Even the most devoted instructor cannot teach a good style or reduce the elements of style to a set of quickly learned techniques. We learn to write well, if we ever do, by reading good prose, paying close attention to our own words, revising relentlessly, and recalling the connections between written and spoken language.
I sometimes get invited to hold workshops about academic writing. (I've just returned from three wonderful days in Budapest, for example.) I am mindful of the desire of participants to learn concrete "tricks of the trade", rules of composition, and guidelines for authors. Quite understandably, participants in my workshops hope that I will tell them something they don't already know. They assume that the reason they are not getting published as much as they would like is that there is something about publishing that they don't understand. That is, of course, partly true, and I do try to be as straightforwardly informative as I can. But there are real limits to what I can accomplish in a one-day workshop. What I can do, however, is to emphasize the importance of individual discipline and social environment.
You cannot learn to write publishable prose overnight. Nor can an editor convert your notes into a publishable article by fixing the grammar. Successful academic writers are people who have made a habit of prosing their world, as Foucault might put it, and of conversing about it. They have submitted to a writing discipline and are embedded in a environment that reads their work. So I talk a lot about how to organize your time and how to build up a local community around writing.
Are you writing regularly? Does your writing schedule include periods of revision and proofreading? Does your reading respect your writing (and vice versa)? Do you have time to take your writing sessions seriously as learning opportunities? Do you study your own writing alongside the good prose you are reading? Do you have conversations with peers about the things you are writing about? That is, is there a "spoken language" for your research?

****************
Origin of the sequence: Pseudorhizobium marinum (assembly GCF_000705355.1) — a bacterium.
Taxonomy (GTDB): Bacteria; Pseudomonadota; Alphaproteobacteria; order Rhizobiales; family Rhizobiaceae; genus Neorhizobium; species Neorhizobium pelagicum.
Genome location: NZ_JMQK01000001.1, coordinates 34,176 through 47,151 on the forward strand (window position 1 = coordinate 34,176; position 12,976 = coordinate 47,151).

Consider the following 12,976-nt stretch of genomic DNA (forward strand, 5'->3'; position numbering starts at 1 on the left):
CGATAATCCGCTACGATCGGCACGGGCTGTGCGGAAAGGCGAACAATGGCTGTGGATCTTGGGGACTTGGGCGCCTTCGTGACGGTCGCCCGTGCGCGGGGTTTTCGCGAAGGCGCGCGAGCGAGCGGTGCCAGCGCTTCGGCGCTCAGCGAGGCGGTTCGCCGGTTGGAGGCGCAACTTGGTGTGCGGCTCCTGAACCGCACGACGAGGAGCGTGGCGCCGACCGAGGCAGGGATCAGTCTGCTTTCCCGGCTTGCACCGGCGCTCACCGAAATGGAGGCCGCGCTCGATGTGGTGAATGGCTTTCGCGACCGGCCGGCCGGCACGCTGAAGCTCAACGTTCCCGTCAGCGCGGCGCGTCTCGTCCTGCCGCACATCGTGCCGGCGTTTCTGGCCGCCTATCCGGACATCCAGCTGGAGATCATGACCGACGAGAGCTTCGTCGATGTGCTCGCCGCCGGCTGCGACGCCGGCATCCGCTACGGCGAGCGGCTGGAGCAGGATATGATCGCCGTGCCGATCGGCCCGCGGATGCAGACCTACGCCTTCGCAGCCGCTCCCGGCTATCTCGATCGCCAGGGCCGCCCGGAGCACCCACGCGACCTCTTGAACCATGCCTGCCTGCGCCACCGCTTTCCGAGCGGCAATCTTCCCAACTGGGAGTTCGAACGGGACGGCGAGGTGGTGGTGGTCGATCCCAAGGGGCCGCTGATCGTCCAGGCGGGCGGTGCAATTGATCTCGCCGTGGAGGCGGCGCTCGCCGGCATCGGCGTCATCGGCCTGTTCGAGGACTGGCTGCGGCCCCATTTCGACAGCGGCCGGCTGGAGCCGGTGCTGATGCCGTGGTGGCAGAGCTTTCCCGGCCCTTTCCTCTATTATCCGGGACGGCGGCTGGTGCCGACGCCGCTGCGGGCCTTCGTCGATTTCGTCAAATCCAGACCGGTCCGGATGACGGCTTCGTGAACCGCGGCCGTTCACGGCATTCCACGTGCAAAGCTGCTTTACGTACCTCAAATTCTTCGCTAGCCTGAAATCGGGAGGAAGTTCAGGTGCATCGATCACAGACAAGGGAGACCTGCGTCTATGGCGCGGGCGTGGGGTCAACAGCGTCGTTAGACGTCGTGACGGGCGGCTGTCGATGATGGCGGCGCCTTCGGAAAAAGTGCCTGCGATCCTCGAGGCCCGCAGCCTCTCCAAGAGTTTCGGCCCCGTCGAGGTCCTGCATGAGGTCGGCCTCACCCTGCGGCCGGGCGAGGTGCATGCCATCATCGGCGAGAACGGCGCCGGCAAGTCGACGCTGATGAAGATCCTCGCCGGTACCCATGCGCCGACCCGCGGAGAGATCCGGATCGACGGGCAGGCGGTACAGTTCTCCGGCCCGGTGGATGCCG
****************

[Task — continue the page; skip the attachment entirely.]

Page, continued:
Like Anne Huff, I like to emphasize the role of "exemplars". Try to agree with your colleagues about a collection of, say, thirty journal articles that set a useful standard for work in your field, and then hold regular sessions to discuss those articles, either individually or in various combinations. What is it that makes them "good"? What distinguishes them as publishable prose? You can talk about whatever you like: theory choice, methodology, empirical conclusions, and, of course, style and composition. This ongoing conversation about the standard-setting articles in your field will then support your own attempts to write likewise publishable prose.
Scholarship is a long journey. There are about a 1000 days between the start of a PhD program and its completion. Perhaps another 1000 between your assistant professorship and your associate professorship. After that, you probably have another 10,000 days as a scholar before you. You have to be relentless about your writing in those days; you have to be paying attention. But you also have to enjoy it. Spend the first 1000 days or 2000 days of research learning whether or not you enjoy the work of articulating what you know in "academic prose" and talking to your peers about the ideas that are published in the literature. It's going to be a big part of your life.